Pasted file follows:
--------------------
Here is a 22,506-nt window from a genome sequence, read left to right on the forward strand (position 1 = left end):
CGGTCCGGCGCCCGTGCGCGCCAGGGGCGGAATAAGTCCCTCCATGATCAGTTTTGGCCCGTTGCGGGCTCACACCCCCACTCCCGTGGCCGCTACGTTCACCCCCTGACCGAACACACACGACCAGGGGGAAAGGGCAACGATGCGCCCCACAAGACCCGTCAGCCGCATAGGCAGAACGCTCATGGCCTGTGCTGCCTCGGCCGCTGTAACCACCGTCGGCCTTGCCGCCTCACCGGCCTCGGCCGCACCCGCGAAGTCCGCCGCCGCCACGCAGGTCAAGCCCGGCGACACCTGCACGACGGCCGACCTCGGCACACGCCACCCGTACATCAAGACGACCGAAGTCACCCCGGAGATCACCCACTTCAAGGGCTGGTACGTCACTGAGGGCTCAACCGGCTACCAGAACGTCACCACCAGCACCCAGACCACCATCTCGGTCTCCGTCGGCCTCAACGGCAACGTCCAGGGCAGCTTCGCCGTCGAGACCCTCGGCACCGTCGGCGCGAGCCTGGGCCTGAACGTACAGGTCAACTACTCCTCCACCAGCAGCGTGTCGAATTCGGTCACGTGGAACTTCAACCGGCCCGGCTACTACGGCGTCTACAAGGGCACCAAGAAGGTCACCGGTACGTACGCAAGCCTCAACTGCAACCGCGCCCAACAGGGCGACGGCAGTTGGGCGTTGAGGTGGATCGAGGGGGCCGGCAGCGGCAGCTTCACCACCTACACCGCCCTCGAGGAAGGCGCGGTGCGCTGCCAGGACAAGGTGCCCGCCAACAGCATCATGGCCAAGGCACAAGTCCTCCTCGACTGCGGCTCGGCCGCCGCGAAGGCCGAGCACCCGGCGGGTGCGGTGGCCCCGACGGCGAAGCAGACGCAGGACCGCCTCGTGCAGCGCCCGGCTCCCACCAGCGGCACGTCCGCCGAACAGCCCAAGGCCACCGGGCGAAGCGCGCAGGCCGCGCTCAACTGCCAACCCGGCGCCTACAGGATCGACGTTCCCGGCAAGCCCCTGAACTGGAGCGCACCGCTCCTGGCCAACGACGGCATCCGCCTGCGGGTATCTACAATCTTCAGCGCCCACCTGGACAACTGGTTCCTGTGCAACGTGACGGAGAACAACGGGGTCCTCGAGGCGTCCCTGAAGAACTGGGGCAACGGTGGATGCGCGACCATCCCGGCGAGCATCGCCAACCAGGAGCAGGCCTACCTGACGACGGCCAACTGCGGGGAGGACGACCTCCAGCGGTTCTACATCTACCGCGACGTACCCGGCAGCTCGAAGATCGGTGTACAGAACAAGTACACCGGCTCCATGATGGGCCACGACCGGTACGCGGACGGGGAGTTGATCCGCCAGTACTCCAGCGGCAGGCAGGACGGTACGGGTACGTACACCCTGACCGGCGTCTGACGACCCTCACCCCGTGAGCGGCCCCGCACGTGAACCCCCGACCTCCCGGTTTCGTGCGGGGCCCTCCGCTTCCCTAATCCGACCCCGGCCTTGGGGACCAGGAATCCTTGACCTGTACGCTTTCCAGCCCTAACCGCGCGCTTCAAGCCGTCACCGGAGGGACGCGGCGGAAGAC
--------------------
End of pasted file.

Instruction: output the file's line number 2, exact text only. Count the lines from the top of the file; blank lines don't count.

CGGTCCGGCGCCCGTGCGCGCCAGGGGCGGAATAAGTCCCTCCATGATCAGTTTTGGCCCGTTGCGGGCTCACACCCCCACTCCCGTGGCCGCTACGTTCACCCCCTGACCGAACACACACGACCAGGGGGAAAGGGCAACGATGCGCCCCACAAGACCCGTCAGCCGCATAGGCAGAACGCTCATGGCCTGTGCTGCCTCGGCCGCTGTAACCACCGTCGGCCTTGCCGCCTCACCGGCCTCGGCCGCACCCGCGAAGTCCGCCGCCGCCACGCAGGTCAAGCCCGGCGACACCTGCACGACGGCCGACCTCGGCACACGCCACCCGTACATCAAGACGACCGAAGTCACCCCGGAGATCACCCACTTCAAGGGCTGGTACGTCACTGAGGGCTCAACCGGCTACCAGAACGTCACCACCAGCACCCAGACCACCATCTCGGTCTCCGTCGGCCTCAACGGCAACGTCCAGGGCAGCTTCGCCGTCGAGACCCTCGGCACCGTCGGCGCGAGCCTGGGCCTGAACGTACAGGTCAACTACTCCTCCACCAGCAGCGTGTCGAATTCGGTCACGTGGAACTTCAACCGGCCCGGCTACTACGGCGTCTACAAGGGCACCAAGAAGGTCACCGGTACGTACGCAAGCCTCAACTGCAACCGCGCCCAACAGGGCGACGGCAGTTGGGCGTTGAGGTGGATCGAGGGGGCCGGCAGCGGCAGCTTCACCACCTACACCGCCCTCGAGGAAGGCGCGGTGCGCTGCCAGGACAAGGTGCCCGCCAACAGCATCATGGCCAAGGCACAAGTCCTCCTCGACTGCGGCTCGGCCGCCGCGAAGGCCGAGCACCCGGCGGGTGCGGTGGCCCCGACGGCGAAGCAGACGCAGGACCGCCTCGTGCAGCGCCCGGCTCCCACCAGCGGCACGTCCGCCGAACAGCCCAAGGCCACCGGGCGAAGCGCGCAGGCCGCGCTCAACTGCCAACCCGGCGCCTACAGGATCGACGTTCCCGGCAAGCCCCTGAACTGGAGCGCACCGCTCCTGGCCAACGACGGCATCCGCCTGCGGGTATCTACAATCTTCAGCGCCCACCTGGACAACTGGTTCCTGTGCAACGTGACGGAGAACAACGGGGTCCTCGAGGCGTCCCTGAAGAACTGGGGCAACGGTGGATGCGCGACCATCCCGGCGAGCATCGCCAACCAGGAGCAGGCCTACCTGACGACGGCCAACTGCGGGGAGGACGACCTCCAGCGGTTCTACATCTACCGCGACGTACCCGGCAGCTCGAAGATCGGTGTACAGAACAAGTACACCGGCTCCATGATGGGCCACGACCGGTACGCGGACGGGGAGTTGATCCGCCAGTACTCCAGCGGCAGGCAGGACGGTACGGGTACGTACACCCTGACCGGCGTCTGACGACCCTCACCCCGTGAGCGGCCCCGCACGTGAACCCCCGACCTCCCGGTTTCGTGCGGGGCCCTCCGCTTCCCTAATCCGACCCCGGCCTTGGGGACCAGGAATCCTTGACCTGTACGCTTTCCAGCCCTAACCGCGCGCTTCAAGCCGTCACCGGAGGGACGCGGCGGAAGAC